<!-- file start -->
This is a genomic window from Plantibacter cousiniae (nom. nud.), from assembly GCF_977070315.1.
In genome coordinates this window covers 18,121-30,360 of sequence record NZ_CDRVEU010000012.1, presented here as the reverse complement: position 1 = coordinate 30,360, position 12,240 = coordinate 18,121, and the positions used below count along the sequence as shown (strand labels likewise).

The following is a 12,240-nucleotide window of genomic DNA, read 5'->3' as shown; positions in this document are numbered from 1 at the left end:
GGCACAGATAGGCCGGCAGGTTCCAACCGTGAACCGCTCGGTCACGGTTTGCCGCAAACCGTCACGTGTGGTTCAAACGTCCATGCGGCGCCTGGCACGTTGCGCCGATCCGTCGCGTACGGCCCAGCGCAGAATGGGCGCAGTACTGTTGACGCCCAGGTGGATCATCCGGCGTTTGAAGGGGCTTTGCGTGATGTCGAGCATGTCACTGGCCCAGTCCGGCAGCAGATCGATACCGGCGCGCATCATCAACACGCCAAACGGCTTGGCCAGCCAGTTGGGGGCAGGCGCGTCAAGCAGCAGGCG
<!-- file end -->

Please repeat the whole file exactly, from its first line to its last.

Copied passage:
This is a genomic window from Plantibacter cousiniae (nom. nud.), from assembly GCF_977070315.1.
In genome coordinates this window covers 18,121-30,360 of sequence record NZ_CDRVEU010000012.1, presented here as the reverse complement: position 1 = coordinate 30,360, position 12,240 = coordinate 18,121, and the positions used below count along the sequence as shown (strand labels likewise).

The following is a 12,240-nucleotide window of genomic DNA, read 5'->3' as shown; positions in this document are numbered from 1 at the left end:
GGCACAGATAGGCCGGCAGGTTCCAACCGTGAACCGCTCGGTCACGGTTTGCCGCAAACCGTCACGTGTGGTTCAAACGTCCATGCGGCGCCTGGCACGTTGCGCCGATCCGTCGCGTACGGCCCAGCGCAGAATGGGCGCAGTACTGTTGACGCCCAGGTGGATCATCCGGCGTTTGAAGGGGCTTTGCGTGATGTCGAGCATGTCACTGGCCCAGTCCGGCAGCAGATCGATACCGGCGCGCATCATCAACACGCCAAACGGCTTGGCCAGCCAGTTGGGGGCAGGCGCGTCAAGCAGCAGGCG